The Nutramilk Blogazine

In a Nutshell

Our recipes, diet, health, wellness and fitness blogazine, where we bring you weekly advice, ideas and inspiration for living a healthier lifestyle and your NutraMilk processor.

By Florencia Tagliavini, Nutritionist

1. Nuts are Fattening

Nuts are rich in monounsaturated and polyunsaturated fats, these are the healthy kind of fats that benefit health, especially cardiovascular health. Yes, one of the major nutrients in nuts is fat, but fat does not make you fat! Your whole diet plays a role in weight gain, actually quite the opposite is true, various studies show that nuts can help with weight loss. Thanks to their rich fat content, as well as the protein and fiber content, nuts are very satiating, they help maintain glucose levels stable which makes it easier to go longer without food in between meals.

Fats have 9 calories per gram, making them the most calorie-dense nutrient so it is important to pay attention to the serving size, but if you stick to the serving size, then nuts provide many health benefits and can actually contribute to helping you lose weight and keeping it off.

2. Soaking or activating nuts is necessary to obtain its benefits

The main reason nuts are soaked is to reduce the phytic acid content which is known as an anti-nutrient because it affects mineral absorption, especially calcium, iron, and zinc. But, if you are eating a balanced diet, you are most likely getting plenty of these nutrients and don't have to worry about the minerals that are partially not absorbed due to the presence of phytic acid. There are also ways to reduce this effect, such as eating nuts separate from foods that are rich sources of calcium, iron, and zinc so that their absorption wont be affected. You can also pair them with foods that enhance mineral absorption, therefore neutralizing or minimizing the effect of phytic acid.

Most importantly, phytic acid is not all negative, there are many studies that show positive health benefits, including anti-inflammatory, antioxidant activity, and anti-cancer properties.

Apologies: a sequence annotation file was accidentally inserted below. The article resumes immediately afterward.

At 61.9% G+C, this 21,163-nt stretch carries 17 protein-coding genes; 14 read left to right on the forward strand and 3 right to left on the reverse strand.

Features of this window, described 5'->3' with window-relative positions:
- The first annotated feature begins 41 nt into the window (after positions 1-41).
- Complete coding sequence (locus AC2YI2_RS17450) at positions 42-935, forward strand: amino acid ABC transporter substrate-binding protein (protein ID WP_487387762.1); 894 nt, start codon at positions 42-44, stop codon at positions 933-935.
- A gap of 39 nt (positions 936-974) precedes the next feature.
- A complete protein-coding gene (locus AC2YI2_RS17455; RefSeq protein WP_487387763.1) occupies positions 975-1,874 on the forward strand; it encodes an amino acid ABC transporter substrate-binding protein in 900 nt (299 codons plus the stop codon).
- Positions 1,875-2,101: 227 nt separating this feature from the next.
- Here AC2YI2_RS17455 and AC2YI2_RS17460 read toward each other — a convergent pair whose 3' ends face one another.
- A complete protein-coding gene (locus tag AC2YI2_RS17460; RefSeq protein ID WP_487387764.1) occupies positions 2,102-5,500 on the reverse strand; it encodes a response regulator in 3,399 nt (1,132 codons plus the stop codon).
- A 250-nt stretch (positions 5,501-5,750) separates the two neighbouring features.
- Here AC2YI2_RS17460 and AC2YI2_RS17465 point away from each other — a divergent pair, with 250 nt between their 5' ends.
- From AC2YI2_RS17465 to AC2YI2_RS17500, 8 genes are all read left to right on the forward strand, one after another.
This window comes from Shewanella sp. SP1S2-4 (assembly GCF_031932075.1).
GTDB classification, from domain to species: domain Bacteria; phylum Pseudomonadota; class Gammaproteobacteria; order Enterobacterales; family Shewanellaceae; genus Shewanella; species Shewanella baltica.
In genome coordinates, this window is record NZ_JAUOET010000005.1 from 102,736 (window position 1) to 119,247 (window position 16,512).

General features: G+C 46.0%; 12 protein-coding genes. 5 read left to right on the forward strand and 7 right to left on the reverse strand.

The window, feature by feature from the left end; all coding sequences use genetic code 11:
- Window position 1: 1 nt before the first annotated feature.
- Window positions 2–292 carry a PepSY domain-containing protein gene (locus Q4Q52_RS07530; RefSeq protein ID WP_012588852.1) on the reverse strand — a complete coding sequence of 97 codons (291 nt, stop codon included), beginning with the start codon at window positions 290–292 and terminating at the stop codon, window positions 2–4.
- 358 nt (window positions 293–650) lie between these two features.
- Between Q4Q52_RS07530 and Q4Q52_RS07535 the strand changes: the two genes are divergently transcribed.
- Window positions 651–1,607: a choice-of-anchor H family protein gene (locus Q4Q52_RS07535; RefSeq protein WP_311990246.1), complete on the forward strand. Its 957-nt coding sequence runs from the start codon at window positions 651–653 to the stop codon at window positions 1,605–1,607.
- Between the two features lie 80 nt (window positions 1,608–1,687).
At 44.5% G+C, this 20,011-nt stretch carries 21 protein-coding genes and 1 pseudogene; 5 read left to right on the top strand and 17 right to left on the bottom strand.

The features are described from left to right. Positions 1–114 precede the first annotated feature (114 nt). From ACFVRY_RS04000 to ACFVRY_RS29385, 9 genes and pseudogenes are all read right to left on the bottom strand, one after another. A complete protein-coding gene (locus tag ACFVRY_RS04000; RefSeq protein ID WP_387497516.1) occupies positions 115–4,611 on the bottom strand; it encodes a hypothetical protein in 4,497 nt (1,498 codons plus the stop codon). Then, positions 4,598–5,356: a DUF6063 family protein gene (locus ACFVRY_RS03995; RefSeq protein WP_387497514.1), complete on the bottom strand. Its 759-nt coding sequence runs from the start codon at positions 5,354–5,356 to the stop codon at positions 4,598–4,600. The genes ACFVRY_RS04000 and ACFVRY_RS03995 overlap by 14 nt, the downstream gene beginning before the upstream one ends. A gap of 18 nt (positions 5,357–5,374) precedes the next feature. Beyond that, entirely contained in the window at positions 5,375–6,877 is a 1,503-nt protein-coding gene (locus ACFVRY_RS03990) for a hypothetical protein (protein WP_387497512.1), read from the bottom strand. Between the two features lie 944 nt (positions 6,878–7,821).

Regardless of soaking or not soaking, the macronutrient content is the same. Nuts, whether activated or not are good sources of heart-healthy fats, protein, fiber, antioxidants and they are packed with vitamins and minerals.

3. One type of nut is healthier than the rest

Nuts, in general, are a nutrient-dense food, loaded with vitamins, minerals, antioxidants, fiber, heart-healthy fats, and other healthy compounds.

Each type of nut has different concentrations and combinations of nutrients, so it does not mean one is healthier than the other, they are just different. For example, almonds are especially rich in vitamin E which is a powerful antioxidant; walnuts are a great source of plant-based omega 3 fatty acids that help fight inflammation; Brazil nuts are the richest food source of selenium which is important for thyroid health and to combat inflammation; cashews have the highest zinc content than any other nut which helps boost immunity; pecans are the most antioxidant-rich nut; and hazelnuts have the highest folate content.

4. If you have a peanut allergy you can't eat any nuts

Peanuts are actually not nuts, botanically they are legumes. Many consider them nuts because the nutritional properties and their use are similar to nuts. Some people who are allergic to nuts can also be allergic to other foods, however, most people with a peanut allergy can safely eat tree nuts.

5. Babies should not eat nuts or any nut products because they are an allergenic food

Peanuts and tree nuts are among the top 8 most common allergenic foods for children. Due to this fact, previous recommendations delayed the introduction of these and other allergenic foods such as eggs, milk, soy, fish, shellfish, and wheat for the first years of life. However, after much research, it turns out that we've been doing the opposite of what we should have been doing. Research shows that introducing these allergenic foods early may reduce the risk of children becoming allergic to these foods later in life.

The American Academy of Pediatrics now recommends introducing peanut and other nut butters to your baby only after other solid foods have been fed to them safely, without any symptoms of allergies. This can happen between 6 and 8 months of age.